NEW PROJECT: DESIGN YOUR ARCHITECTURE!
As part of my PhD research, I am now offering a new service: custom-made architectural design. After a few hours in conversation during which the design will be produced, you will receive a painting that reflects your personal views on architecture. Read more...
I will be presenting a poster at the 11th EAEA Envisioning Architecture: Design, Evaluation, Communication Conference, hosted by the Politecnico di Milano in September 2013. The conference investigates "the role of visualization as a tool for conception, verification, evaluation and communication of architecture and space", in particular "visualization as a platform for experimentation, exploration, research, user participation and teaching". For more information: www.eaea11-2013.polimi.it
I will be presenting my research at the RNUAL Spring Research Symposium, at the University of the Arts London, taking place 11-15 February.
My book review of Painting with Architecture in Mind (ed. Edward Whittaker and Alex Landrum, 2012) is available online on Leonardo Reviews:
"With the title in mind, it is easily anticipated that this book advances the current debate on painting in the expanded field, but it covers a much larger territory. Exemplified by practices from the early twentieth century up to today, the contributing authors approach the relationship between painting and architecture through notions of colour, aesthetics versus aesthesia, (de)framing and display, geometric thinking, objecthood, dematerialisation and autopoiesis..." read more...
Having just returned from a nice break in The Netherlands, and with the recent trip to Rome still fresh in mind, it is intriguing to compare two similar kinds of galleries with a totally different impact: the recently opened Stedelijk Museum in Amsterdam, and the National Gallery of Modern Art in Rome. With the former shaped like a giant white bathtub, and the latter a majestic classical building, you would expect to swim around for hours in the Dutch masterwork and to quickly scroll through the Italian arte. Nothing proved further from the truth. After six hours non-stop in Rome's wonderful gallery, we were still running on adrenaline from the excellent curatorial job. Cheesy neon plastic sculptures adorned rooms with futurism's bald paintings, then some blue illuminated op-art hung next to conventionally framed impressionist painting in a room with clay busts. Around every corner another curatorial trick, with the highlight a full-room mirror floor reflecting its classic sculptures. In stark contrast, the bathtub treated us to a linear stroll through the standard -isms and its associated highlights, without any risk taking nor invitation to engage in a dialogue. This comparison and experience proves that curating is an art in itself. Moreover, it's a hint that, when writing my thesis chapter, I ought to refrain from historic linearism and instead propose some controversial juxtapositions to ignite the argument.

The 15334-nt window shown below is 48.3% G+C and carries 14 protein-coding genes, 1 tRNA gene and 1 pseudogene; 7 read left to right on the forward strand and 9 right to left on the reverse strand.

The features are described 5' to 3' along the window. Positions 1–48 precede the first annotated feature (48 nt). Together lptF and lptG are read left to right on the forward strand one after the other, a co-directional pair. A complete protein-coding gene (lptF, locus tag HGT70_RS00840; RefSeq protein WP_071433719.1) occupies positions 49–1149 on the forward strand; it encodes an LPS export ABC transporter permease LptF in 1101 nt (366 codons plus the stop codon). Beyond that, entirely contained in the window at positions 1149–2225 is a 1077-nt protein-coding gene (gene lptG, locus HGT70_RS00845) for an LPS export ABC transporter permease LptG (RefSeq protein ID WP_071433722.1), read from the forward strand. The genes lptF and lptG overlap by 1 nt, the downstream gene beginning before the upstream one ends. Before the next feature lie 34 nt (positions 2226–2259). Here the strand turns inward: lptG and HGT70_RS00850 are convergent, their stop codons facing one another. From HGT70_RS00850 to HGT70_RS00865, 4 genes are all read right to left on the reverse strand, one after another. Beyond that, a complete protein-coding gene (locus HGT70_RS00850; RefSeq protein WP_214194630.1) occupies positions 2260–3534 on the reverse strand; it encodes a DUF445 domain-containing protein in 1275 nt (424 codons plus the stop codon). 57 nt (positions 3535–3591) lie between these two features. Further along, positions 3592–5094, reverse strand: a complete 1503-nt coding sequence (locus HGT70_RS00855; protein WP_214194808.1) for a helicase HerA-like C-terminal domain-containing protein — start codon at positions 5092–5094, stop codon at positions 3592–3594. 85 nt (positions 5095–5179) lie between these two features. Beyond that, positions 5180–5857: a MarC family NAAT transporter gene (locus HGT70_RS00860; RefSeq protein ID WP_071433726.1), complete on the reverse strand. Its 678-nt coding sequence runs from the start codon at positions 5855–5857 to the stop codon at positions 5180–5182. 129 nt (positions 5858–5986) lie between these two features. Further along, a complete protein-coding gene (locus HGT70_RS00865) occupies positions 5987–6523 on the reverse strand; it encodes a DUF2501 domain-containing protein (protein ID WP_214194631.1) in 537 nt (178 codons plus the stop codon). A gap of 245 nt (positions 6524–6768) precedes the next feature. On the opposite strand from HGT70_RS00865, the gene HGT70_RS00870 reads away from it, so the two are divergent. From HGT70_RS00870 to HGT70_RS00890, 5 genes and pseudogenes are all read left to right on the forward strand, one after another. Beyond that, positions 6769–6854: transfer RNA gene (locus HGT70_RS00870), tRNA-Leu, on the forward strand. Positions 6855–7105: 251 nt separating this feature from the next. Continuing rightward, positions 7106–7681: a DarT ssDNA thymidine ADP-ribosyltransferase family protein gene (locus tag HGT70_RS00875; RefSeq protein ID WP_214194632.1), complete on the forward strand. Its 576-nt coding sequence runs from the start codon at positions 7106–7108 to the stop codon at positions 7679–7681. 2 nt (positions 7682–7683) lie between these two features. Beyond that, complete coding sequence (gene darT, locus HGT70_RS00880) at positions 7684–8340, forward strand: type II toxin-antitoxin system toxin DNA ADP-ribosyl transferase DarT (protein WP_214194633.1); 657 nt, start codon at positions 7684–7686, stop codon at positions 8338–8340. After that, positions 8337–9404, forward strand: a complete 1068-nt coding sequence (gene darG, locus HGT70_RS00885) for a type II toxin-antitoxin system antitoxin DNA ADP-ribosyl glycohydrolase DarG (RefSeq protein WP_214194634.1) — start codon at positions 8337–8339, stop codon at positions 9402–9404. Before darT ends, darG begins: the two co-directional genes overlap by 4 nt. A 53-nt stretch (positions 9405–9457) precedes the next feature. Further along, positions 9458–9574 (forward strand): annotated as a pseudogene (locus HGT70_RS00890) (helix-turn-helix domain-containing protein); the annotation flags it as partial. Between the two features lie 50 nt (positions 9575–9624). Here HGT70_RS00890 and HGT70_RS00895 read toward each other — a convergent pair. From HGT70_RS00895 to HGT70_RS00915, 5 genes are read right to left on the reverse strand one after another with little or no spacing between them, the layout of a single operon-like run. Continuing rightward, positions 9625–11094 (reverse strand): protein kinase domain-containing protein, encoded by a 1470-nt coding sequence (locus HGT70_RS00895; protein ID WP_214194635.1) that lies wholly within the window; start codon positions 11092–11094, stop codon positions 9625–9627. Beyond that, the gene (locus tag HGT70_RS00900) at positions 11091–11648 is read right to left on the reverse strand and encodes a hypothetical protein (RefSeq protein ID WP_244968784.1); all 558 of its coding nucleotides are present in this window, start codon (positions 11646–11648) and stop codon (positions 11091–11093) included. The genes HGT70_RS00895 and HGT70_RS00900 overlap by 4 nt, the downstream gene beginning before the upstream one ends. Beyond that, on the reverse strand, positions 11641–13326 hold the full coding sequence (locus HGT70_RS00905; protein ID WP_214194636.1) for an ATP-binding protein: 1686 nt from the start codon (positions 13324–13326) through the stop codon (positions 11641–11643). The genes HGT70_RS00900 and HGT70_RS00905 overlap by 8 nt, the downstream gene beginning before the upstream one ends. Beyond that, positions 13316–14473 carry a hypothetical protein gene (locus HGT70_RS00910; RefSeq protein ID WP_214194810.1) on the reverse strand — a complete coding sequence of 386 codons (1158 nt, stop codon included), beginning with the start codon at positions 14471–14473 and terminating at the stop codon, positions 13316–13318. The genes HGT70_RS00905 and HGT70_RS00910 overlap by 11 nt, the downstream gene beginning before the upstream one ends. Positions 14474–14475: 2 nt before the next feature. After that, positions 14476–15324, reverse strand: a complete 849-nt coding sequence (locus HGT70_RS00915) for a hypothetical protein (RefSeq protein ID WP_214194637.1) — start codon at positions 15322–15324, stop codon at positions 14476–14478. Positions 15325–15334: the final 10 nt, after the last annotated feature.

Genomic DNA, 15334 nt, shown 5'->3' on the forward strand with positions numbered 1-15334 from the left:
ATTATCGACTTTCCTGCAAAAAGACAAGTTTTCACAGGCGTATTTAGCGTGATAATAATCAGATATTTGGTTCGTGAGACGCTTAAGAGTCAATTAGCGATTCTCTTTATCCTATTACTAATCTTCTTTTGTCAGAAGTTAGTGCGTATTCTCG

"An intellectual says a simple thing in a hard way. An artist says a hard thing in a simple way."
- Charles Bukowski
November will be a very busy month; I will travel to the University of Innsbruck for the conference 'Spatial Thinking 2', then to Helsinki to present at 'The Art of Research Conference' at the Aalto University, and finally, my work will be shown at the conference 'Immaterial Materialities – Materiality and Interactivity in Art and Architecture' at the University of Technology in Sydney. These will be great opportunities to reflect upon and discuss the pilot study of the project 'Painting Architecture'. With seven completed sessions, some initial arguments can be made, while I am also looking into the best way of documenting the paintings since they are in the ownership of the participants (see project description). The one painting which is in my possession, I intend to circulate around the audience during my conference presentations in order to make the audience see it. Our society is so overwhelmed with pictures that we have become indifferent and unresponsive, not paying attention to the embedded meaning(s) within the image. By holding a painting in the hands, while listening to a detailed description of the pictorial elements, I hope to make the audience aware of the painting's functional and rhetorical value. As such, the work is not only a relational object in the studio, when created out of the dialogue with the participant, but also when experienced and interpreted by the viewers.
I have been invited to present at the conference “Immaterial Materialities – Materiality and Interactivity in Art and Architecture” at the Faculty of Design Architecture and Building, University of Technology, in Sydney. This takes place on 28-30 November 2012.
Exciting news! The painting 'Urbanization' has been acquired by the University of the Arts London for their art collection!
There has also been an exciting auction of my works in a small circle of friends, and many works such as State and Edifice have found a new home.
Three important works are still looking for a (large) wall space, please contact me if you are interested. See 'Cities in Progress', 'Working Space' and 'Tenth Floor' in the gallery...
My work 'Alternative Masterplan' will be on show at UCL Cities Methodologies, an initiative to showcase innovative methods of urban research.
I would especially like to invite you to my event on Friday 6th of July at 5-6pm in the Auditorium. This one-off event is the original context in which my painting should be viewed and experienced:
This event if free and open to everyone (also non-architects!), and part of a larger Programme of Events. If you can't make it to my talk on Friday, drop by for a chat at the Private View on Wednesday. Here are all the details:
Private View: Wednesday 18:30, 4 July 2012, all welcome!
Date: 4-7 July 2012
Open: Thurs to Fri 10.00-20.00, Sat 10.00-13.00
Place: Slade Research Centre, Woburn Square, London WC1H 0AB map
My exhibit is in Room 2.